BBC iPlayer login will be required from 2017
abuse at cabal.org.uk
Sat Oct 1 02:58:49 PDT 2016
On Tue, Sep 27, 2016 at 12:02:55PM +0100, Jim web wrote:
> RS <richard22j at zoho.com> wrote:
>> At present the BBC's attitude seems to be that if your Smart TV is more than
>> 2 years old that's tough; they can't be bothered to support it.
> I wish people wouldn't keep trotting out this misrepresentation here. It has
> been dealt with in the past.
> It is the responsibility of the *vendor* of closed commerial items to ensure
> what you buy works as it should. They may 'subcontract' that to the makers,
> who in turn may commission someone else to deal with it.
> The BBC try to give info well in advance to makers and those who offer 'smart
> TV' boxes. Its then their job to handle it. Not the BBC's.
I must disagree.
The BBC has historically maintained broadcasting in standards long after they
had become obsolete. BBC2 launched in the new 625 line service in 1964 and the
BBC had internally migrated everything to this new standard by 1969. The BBC
maintained a downconverted 405 line service until 1985. It was supposedly only
scrapped because they needed to bring the service down for maintenance for a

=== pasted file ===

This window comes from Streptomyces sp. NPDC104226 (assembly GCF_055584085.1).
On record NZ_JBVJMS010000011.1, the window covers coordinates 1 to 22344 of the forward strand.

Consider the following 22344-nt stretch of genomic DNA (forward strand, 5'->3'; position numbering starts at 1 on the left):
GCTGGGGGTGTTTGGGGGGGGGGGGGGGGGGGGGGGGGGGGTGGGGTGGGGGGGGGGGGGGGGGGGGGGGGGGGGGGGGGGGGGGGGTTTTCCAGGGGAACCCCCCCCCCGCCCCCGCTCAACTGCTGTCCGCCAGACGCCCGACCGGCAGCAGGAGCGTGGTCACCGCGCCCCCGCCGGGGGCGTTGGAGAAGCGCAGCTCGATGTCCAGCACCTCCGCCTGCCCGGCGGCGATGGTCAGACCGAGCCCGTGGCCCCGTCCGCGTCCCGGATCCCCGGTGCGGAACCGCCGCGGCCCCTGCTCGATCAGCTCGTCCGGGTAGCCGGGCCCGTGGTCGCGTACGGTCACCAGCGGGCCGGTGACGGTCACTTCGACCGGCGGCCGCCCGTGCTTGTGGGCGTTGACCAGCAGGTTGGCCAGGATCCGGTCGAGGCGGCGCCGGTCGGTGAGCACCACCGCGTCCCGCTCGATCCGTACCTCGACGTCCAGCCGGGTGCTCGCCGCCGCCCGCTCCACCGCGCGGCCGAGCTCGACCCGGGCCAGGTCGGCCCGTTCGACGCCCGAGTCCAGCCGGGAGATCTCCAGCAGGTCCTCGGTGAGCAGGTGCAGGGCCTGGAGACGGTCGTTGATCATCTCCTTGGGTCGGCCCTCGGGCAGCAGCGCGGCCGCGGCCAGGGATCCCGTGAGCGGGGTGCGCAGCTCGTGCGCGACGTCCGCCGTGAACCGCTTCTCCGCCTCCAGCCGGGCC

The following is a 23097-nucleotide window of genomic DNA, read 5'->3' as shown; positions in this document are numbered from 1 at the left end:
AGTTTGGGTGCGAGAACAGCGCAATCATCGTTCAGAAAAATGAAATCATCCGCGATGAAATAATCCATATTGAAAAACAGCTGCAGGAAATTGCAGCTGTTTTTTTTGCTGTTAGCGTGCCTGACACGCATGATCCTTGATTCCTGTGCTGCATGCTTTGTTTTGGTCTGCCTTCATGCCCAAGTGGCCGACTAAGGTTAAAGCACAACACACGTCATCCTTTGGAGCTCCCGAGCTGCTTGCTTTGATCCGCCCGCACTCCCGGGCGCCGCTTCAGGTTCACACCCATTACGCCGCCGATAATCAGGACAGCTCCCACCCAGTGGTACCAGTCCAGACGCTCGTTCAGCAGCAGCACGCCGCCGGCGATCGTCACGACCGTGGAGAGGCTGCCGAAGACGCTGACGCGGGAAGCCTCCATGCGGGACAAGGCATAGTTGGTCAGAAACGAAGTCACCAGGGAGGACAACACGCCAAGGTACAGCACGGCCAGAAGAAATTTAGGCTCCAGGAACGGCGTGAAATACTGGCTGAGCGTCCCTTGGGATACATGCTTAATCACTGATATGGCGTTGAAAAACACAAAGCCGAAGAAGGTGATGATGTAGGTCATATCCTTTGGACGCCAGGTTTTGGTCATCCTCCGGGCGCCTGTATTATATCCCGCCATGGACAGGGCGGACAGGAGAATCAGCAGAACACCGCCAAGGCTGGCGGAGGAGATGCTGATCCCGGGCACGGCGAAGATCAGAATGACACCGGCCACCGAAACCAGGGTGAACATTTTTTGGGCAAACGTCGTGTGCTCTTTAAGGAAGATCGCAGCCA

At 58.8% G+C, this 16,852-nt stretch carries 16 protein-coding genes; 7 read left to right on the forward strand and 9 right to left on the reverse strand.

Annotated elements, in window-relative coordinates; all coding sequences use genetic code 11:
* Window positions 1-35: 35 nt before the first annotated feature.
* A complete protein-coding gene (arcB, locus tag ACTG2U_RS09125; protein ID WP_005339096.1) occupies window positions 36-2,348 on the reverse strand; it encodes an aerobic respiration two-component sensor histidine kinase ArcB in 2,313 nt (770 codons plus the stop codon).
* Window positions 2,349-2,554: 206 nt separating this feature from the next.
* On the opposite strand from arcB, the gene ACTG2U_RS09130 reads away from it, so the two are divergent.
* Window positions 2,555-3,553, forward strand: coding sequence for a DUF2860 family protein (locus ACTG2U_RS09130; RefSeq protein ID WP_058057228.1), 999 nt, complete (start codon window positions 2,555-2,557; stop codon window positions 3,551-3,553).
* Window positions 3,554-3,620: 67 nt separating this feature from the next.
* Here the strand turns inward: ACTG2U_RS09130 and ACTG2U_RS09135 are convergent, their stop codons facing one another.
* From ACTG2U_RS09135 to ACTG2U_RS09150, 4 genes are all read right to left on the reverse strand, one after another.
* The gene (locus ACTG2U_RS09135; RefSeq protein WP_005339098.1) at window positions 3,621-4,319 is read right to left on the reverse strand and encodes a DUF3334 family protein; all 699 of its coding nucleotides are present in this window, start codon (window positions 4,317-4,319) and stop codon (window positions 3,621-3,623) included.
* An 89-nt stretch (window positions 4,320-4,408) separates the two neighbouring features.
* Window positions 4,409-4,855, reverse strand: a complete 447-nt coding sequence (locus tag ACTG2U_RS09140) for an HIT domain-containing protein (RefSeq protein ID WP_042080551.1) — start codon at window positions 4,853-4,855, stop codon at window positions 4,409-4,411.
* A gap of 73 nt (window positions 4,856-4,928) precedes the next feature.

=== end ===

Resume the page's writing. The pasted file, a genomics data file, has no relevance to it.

while, and received no complaints.
DAB was invented in 1990 and used the best codec available at the time. Sadly,
it's not very good. Even now, the BBC still maintain that they can't replace
the service with something that doesn't sound like an old longwave receiver in
a fishpond because of all the legacy receivers. (There are better standards:
DRM started broadcasting in 2003 and is only used by the World Service, DAB+
has been around for about ten years but is still only in the trial stage in the
But when it comes to "smart" devices, apparently a couple of years notice is
sufficient. The BBC's assumption is perhaps that the functionality is in
software and can be updated, but if so, it's very much mistaken. There are two
reasons, which I'll call "won't" and "can't":
The "won't" is that it's been obvious for many years that manufacturers of
consumer electronics almost never release updated versions of software for
devices. Not only smart TVs, but Android phones, toys, and whatnot. Users also
never get round to applying the updates even if they are available. Even as
somebody who has a good understanding of this stuff, I am still rather wary of
applying firmware updates to devices that are out of warranty and cannot be
returned if the update bricks them.
The "can't" is that while many functions are software-defined, there is still a
hardware component, and the hardware may not be powerful enough to support the
new service. They're not faulty and will work indefinitely while the service is
still being broadcast. It's the decision of the broadcasters to suspend the
service that's the problem.
The BBC needs to provide parallel-running of both the legacy standard and the
shiny new standard for at least the expected lifetime of the receivers, and two
years is nowhere near enough. In the case of 405-line service, it was at least
More information about the get_iplayer